How to stop dental decay in children – part 2 prevention of dental decay in children

In “How To Stop Dental Decay in Children – Part 1 Causes and Consequences” we discussed that half of all children aged 6 have dental decay, dental decay is a bacterial disease, children are infected with the bacteria usually by transmission of saliva (usually from parents), the consequences of dental decay and the major risk factors for dental decay in children.

To prevent dental decay in children the two major areas to focus on are improved diet and improved oral hygiene.  To reduce the chances of dental decay in children it is best to limit their sugar intake.  Food sources like soft drinks, energy drinks, sports drinks, juices, cordial, sweets, lollies, honey and fruit are all contain sugar.  It is best to check the nutritional information on foods to make sure they do not contain extra “hidden” sugars.  While fruits contain sugars they are also part of a balanced diet.

To decrease the risk of dental decay from these sugars it is best to try to reduce the frequency, duration, and to avoid sources of sugar that stick to teeth.  If sugars must be consumed it is better that they are consumed in one sitting, during a major meal rather than snacking on them in between meal times.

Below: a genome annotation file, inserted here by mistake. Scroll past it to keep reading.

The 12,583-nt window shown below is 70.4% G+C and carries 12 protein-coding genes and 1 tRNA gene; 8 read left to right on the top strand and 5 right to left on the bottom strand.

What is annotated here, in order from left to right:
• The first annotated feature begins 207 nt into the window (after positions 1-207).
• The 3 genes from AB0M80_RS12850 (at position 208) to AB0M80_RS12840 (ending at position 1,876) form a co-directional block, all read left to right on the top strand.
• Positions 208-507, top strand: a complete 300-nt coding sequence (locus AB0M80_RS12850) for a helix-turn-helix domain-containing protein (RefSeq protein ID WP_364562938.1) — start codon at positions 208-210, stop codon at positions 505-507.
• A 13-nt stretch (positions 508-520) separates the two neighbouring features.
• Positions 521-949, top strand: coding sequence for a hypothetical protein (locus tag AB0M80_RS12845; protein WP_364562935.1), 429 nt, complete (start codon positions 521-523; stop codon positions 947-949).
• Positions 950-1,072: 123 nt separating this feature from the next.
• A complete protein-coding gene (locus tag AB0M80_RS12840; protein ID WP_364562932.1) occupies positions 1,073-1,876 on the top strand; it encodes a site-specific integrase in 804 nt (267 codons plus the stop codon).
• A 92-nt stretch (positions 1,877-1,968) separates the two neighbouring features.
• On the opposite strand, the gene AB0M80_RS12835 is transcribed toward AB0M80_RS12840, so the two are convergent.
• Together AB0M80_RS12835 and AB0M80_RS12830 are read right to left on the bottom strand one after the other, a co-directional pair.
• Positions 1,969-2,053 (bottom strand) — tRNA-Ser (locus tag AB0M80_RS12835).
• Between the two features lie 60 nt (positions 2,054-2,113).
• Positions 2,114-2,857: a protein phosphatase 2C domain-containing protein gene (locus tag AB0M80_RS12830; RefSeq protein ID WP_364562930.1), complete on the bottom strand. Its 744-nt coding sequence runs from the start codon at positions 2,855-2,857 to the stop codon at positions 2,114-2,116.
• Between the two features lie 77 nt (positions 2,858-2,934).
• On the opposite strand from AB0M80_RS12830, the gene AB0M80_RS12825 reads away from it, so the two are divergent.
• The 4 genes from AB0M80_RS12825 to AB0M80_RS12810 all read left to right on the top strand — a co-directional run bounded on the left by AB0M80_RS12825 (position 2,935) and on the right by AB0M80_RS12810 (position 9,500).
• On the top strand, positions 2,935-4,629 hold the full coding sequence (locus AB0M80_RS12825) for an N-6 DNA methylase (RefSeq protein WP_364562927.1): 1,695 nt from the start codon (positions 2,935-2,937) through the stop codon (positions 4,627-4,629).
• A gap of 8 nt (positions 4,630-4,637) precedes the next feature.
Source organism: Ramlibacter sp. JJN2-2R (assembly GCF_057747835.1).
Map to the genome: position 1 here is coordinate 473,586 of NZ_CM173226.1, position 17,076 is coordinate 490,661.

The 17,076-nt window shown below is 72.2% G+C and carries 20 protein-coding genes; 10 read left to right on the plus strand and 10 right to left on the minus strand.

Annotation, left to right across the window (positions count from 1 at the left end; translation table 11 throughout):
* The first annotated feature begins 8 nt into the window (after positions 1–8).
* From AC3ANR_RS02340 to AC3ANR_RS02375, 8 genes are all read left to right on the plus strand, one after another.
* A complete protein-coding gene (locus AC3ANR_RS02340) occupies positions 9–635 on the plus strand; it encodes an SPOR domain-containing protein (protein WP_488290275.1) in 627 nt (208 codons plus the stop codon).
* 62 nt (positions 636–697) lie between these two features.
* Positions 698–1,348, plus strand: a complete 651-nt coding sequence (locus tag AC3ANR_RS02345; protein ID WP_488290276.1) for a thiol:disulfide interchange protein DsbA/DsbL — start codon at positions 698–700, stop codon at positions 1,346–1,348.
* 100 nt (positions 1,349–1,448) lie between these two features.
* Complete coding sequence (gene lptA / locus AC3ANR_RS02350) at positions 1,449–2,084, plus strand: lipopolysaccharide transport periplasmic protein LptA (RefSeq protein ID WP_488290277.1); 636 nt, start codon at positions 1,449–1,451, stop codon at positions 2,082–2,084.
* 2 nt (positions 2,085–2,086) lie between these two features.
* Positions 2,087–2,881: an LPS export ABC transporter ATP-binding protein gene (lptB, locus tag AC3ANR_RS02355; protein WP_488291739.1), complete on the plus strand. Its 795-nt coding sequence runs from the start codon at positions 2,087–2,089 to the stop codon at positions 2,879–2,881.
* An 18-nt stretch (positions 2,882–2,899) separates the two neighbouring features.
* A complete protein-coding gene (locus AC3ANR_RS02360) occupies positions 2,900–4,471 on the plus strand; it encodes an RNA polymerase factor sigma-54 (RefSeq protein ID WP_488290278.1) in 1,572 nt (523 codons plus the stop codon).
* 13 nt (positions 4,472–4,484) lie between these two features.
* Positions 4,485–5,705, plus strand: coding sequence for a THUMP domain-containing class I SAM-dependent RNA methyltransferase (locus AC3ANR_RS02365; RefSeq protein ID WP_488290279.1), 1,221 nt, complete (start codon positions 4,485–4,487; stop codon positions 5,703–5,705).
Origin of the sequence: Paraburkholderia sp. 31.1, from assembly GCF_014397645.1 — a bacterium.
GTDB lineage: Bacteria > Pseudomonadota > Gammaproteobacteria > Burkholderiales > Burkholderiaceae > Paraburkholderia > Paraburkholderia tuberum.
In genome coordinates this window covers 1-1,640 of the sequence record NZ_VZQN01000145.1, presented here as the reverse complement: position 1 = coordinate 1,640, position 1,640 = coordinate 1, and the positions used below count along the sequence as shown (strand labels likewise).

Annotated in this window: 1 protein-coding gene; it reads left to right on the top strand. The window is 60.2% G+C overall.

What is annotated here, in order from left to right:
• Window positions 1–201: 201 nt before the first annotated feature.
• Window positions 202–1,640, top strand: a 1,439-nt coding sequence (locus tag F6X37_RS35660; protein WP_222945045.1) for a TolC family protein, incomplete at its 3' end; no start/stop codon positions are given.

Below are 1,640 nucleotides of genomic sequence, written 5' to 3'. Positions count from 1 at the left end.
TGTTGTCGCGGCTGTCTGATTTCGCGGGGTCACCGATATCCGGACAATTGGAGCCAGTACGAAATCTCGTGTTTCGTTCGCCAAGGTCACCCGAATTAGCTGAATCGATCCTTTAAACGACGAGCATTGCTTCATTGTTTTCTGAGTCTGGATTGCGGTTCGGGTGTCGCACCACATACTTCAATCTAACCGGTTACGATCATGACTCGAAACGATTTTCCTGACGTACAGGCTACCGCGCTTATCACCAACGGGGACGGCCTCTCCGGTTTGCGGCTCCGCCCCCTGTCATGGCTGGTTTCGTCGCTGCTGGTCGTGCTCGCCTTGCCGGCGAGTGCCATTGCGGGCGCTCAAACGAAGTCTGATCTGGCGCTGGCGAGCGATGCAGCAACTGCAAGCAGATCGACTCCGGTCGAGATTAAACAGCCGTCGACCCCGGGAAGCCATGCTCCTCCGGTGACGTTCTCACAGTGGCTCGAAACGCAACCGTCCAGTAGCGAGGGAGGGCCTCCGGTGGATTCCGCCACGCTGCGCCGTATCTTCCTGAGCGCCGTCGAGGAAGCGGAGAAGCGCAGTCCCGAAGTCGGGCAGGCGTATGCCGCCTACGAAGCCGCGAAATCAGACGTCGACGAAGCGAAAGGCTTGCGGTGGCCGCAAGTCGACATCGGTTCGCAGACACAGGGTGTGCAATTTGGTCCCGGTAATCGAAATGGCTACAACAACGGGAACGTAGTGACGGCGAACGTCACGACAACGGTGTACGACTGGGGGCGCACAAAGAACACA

The recommended oral hygiene routine for children is to brush twice a day with fluoride toothpaste and to floss at least once a day but ideally twice a day.  A parent should brush their child’s teeth up until the age where a child can neatly write their name in cursive writing.  If a child can do this they have the manual dexterity to adequately brush their own teeth.  However, parents may want to check that they are still brushing well.  Before this age a child can brush his or her own teeth with a parent brushing before or after the child.

Regular dental exams are a great way to prevent dental decay.  A dentist can advise on improvements needed in diet or in oral hygiene routines.  A dentist can do treatments to help prevent decay starting or progressing further and, if needed, can treat dental decay early rather than waiting until a child is in pain.

For children younger than two years old, here is some additional advice:

  • Avoid regular exposure of the teeth to sugary foods or drinks. Especially avoid bottles containing fruit juice or sweet drinks.
  • Breast milk (or formula) and water are the best drinks
  • Introduce a cup at around 6 months
  • Stop using the bottle at around 12 months
  • Take the bottle away once the baby is finished drinking
  • The last thing that touches your child’s teeth at night should be a toothbrush

If you would like any further information please contact Avenue Dental